Wednesday, October 01, 2008

Daily Pepys: January 18th, 1661

Samuel Pepys was certainly a man of his time. He had no problems beating his servants and lackeys, so it should come as no surprise that he also beat his monkey.
The Captains went with me to the post-house about nine o'clock, and after a morning draught I took horse and guide for London; and though some rain, and a great wind in my face, I got to London at eleven o'clock. At home found all well, but the monkey loose, which did anger me, and so I did strike her till she was almost dead, that they might make her fast again, which did still trouble me more. Took Mr. Holliard to the Greyhound, where he did advise me above all things, both as to the stone and the decay of my memory, (of which I now complain to him) to avoid drinking often, which I am resolved, if I can, to leave off. Took home with me from the bookseller's Ogilby's Ó”sop, which he had bound for me, and indeed I am very much pleased with the book.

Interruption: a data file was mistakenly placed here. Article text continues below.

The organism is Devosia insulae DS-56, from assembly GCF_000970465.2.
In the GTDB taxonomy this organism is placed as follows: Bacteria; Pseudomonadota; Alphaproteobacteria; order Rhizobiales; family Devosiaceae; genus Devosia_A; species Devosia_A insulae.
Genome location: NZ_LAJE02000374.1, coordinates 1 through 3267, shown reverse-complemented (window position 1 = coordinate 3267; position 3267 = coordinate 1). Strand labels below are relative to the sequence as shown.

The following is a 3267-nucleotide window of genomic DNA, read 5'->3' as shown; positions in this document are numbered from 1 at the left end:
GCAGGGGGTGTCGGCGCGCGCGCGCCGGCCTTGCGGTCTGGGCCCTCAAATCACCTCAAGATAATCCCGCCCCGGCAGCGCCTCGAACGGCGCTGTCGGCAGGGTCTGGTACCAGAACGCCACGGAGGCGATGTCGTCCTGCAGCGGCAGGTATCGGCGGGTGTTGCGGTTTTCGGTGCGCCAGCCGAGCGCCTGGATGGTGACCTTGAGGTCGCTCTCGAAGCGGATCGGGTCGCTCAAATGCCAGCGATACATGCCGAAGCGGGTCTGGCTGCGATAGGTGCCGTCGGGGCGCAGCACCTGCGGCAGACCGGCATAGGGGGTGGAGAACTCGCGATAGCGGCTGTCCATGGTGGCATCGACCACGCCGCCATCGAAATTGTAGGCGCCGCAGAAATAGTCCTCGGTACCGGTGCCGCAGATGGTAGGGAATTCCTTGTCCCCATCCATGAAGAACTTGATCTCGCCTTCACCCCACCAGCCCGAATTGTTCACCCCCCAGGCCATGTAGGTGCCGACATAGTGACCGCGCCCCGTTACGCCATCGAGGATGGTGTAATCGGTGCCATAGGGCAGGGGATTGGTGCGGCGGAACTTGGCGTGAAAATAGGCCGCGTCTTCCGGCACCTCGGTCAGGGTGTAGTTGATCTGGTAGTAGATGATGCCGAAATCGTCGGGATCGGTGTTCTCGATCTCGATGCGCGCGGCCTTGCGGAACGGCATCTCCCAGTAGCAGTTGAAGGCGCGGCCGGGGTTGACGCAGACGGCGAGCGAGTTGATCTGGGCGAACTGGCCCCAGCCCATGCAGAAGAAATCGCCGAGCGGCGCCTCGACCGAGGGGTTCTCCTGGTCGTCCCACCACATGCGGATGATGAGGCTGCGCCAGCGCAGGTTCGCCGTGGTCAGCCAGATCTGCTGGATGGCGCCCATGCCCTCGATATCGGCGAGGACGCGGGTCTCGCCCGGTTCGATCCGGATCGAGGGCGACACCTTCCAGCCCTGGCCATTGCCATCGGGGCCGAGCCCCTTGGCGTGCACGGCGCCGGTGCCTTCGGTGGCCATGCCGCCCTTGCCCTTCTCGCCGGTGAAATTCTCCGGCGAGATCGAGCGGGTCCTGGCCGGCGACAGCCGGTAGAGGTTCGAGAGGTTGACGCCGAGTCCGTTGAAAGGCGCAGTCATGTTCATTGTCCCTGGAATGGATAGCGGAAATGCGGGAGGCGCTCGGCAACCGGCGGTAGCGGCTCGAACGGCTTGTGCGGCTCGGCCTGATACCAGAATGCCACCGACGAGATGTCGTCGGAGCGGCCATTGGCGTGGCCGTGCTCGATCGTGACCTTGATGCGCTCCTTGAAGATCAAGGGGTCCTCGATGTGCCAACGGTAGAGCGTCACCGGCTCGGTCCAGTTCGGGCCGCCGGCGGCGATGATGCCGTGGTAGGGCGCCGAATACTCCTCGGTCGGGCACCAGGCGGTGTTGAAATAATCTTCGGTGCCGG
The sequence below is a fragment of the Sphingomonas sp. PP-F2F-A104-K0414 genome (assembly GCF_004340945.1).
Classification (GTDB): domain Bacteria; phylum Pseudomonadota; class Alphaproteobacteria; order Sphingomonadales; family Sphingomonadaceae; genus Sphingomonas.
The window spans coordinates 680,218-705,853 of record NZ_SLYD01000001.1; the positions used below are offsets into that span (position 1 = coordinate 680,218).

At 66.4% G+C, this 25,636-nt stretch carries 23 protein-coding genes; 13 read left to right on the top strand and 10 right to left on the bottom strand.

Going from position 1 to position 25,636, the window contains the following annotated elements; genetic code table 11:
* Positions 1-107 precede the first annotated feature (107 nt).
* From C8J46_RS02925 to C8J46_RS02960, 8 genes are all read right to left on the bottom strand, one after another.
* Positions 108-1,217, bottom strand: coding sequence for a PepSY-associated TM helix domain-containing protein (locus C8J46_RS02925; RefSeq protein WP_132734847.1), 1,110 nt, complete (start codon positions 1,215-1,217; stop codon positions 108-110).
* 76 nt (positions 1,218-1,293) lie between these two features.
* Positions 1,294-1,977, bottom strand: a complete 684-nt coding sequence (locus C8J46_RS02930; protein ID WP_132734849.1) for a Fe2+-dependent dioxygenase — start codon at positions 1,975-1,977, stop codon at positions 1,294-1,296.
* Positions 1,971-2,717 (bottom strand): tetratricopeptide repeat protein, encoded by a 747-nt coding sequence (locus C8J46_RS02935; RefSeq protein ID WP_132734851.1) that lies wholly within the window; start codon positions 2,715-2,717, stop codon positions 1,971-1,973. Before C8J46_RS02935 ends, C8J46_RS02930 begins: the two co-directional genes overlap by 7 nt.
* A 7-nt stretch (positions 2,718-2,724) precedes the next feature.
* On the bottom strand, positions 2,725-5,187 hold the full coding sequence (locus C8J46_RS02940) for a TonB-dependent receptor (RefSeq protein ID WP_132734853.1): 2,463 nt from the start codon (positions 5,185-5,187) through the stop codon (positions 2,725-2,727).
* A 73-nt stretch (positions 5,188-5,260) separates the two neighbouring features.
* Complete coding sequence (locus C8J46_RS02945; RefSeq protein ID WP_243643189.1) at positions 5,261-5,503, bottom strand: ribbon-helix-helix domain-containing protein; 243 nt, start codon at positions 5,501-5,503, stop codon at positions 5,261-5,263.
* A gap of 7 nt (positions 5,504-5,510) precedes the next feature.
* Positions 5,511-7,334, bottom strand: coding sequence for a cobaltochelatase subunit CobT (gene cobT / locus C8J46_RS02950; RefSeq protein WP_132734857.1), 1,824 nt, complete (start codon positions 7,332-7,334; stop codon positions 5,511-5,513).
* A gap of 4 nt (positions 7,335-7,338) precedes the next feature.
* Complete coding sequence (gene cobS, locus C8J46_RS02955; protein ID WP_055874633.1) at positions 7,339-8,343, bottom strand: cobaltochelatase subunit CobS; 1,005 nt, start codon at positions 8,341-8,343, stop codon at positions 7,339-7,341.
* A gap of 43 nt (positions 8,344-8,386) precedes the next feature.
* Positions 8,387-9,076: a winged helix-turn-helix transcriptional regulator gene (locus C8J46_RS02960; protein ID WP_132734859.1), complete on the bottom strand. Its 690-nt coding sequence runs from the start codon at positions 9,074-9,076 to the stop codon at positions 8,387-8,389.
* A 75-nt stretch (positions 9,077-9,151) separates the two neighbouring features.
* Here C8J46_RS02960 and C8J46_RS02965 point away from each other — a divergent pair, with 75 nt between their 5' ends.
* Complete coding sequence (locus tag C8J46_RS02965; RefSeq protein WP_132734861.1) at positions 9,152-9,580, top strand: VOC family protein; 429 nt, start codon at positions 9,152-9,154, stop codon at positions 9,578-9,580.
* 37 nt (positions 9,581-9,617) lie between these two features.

Kimber said...

The more I read about the Great Pepys, the more I dislike him. That kidney stone is karmic punishment for beating his monkey!

Adam Thornton said...

I'm forming a personal opinion of Pepys that I'll post sometime, but the short version of it is: he comes across as childlike, in a sense that he just sort of did what he felt like doing, and became most depressed when unable to do so.

I suspect that most people from Pepys' time thought that beating a person or an animal was the best thing to do, when the victim was misbehaving, and when the victim was unable to fight back and of a lower status.